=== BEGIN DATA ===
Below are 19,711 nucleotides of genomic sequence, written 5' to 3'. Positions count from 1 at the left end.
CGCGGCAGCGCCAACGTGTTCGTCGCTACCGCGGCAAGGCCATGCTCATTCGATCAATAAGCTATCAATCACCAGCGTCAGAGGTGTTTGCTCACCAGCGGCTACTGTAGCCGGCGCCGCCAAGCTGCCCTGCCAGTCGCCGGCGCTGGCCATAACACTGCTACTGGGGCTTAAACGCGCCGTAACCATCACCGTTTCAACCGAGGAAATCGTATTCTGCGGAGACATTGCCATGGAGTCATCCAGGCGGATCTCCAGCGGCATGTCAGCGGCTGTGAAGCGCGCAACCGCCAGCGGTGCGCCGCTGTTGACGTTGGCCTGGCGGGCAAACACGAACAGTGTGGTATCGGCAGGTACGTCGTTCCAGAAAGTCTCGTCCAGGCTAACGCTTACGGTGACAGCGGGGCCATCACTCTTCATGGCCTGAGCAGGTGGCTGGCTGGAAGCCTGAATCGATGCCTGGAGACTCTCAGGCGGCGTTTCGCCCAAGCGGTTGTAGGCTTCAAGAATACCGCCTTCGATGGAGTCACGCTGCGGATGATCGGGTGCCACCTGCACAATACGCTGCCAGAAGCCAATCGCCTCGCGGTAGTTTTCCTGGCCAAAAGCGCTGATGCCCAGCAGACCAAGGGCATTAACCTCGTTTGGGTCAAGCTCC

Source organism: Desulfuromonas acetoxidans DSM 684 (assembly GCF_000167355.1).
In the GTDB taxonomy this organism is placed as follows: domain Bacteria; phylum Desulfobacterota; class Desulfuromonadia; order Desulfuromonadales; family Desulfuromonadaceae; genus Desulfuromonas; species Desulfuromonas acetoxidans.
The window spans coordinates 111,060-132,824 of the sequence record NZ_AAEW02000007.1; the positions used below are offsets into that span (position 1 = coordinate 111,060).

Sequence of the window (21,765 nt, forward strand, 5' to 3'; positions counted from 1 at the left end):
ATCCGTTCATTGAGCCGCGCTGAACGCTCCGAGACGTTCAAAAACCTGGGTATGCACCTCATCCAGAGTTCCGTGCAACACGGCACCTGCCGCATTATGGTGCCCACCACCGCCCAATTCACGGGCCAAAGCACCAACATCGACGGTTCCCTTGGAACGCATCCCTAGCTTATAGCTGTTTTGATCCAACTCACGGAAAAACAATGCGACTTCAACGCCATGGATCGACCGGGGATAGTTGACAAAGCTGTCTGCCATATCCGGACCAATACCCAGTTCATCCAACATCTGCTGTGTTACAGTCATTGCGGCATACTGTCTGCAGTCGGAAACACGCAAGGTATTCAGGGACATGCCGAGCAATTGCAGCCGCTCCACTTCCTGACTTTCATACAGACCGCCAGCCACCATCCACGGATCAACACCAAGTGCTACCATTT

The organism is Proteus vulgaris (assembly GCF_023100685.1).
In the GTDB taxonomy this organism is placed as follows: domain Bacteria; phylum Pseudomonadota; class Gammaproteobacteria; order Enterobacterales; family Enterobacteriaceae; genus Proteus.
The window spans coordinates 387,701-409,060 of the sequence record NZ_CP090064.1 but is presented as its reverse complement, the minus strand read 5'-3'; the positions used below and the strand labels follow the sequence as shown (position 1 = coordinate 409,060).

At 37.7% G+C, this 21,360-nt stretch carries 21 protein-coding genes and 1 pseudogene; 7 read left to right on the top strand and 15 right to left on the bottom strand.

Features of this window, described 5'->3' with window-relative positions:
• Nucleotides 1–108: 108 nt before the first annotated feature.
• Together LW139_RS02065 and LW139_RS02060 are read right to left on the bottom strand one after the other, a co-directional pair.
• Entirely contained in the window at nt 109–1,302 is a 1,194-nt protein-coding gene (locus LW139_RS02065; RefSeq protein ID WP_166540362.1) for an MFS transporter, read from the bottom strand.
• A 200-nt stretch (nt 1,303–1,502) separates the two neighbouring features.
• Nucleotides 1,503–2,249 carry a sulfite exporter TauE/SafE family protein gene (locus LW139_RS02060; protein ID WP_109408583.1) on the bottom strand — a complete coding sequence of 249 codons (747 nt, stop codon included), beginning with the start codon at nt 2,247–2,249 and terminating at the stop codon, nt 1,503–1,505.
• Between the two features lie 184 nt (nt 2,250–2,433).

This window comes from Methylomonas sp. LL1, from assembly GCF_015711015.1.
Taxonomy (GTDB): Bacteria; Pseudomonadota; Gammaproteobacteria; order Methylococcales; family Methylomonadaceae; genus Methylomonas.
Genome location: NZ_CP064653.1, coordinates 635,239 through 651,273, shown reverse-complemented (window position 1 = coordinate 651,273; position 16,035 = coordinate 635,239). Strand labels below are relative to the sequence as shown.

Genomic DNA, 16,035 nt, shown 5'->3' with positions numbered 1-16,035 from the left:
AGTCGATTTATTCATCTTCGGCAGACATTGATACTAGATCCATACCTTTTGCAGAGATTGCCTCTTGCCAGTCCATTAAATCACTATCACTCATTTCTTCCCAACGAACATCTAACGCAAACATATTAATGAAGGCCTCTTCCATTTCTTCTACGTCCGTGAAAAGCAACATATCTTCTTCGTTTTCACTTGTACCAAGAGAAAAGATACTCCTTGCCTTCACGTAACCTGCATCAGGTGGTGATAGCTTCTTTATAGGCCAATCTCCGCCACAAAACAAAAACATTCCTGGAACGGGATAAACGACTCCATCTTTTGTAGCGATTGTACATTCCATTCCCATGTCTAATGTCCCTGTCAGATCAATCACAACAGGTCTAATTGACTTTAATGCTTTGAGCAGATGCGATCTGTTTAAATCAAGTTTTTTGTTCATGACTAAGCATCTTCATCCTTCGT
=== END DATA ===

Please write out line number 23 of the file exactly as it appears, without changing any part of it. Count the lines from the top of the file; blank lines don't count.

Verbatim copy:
AGTCGATTTATTCATCTTCGGCAGACATTGATACTAGATCCATACCTTTTGCAGAGATTGCCTCTTGCCAGTCCATTAAATCACTATCACTCATTTCTTCCCAACGAACATCTAACGCAAACATATTAATGAAGGCCTCTTCCATTTCTTCTACGTCCGTGAAAAGCAACATATCTTCTTCGTTTTCACTTGTACCAAGAGAAAAGATACTCCTTGCCTTCACGTAACCTGCATCAGGTGGTGATAGCTTCTTTATAGGCCAATCTCCGCCACAAAACAAAAACATTCCTGGAACGGGATAAACGACTCCATCTTTTGTAGCGATTGTACATTCCATTCCCATGTCTAATGTCCCTGTCAGATCAATCACAACAGGTCTAATTGACTTTAATGCTTTGAGCAGATGCGATCTGTTTAAATCAAGTTTTTTGTTCATGACTAAGCATCTTCATCCTTCGT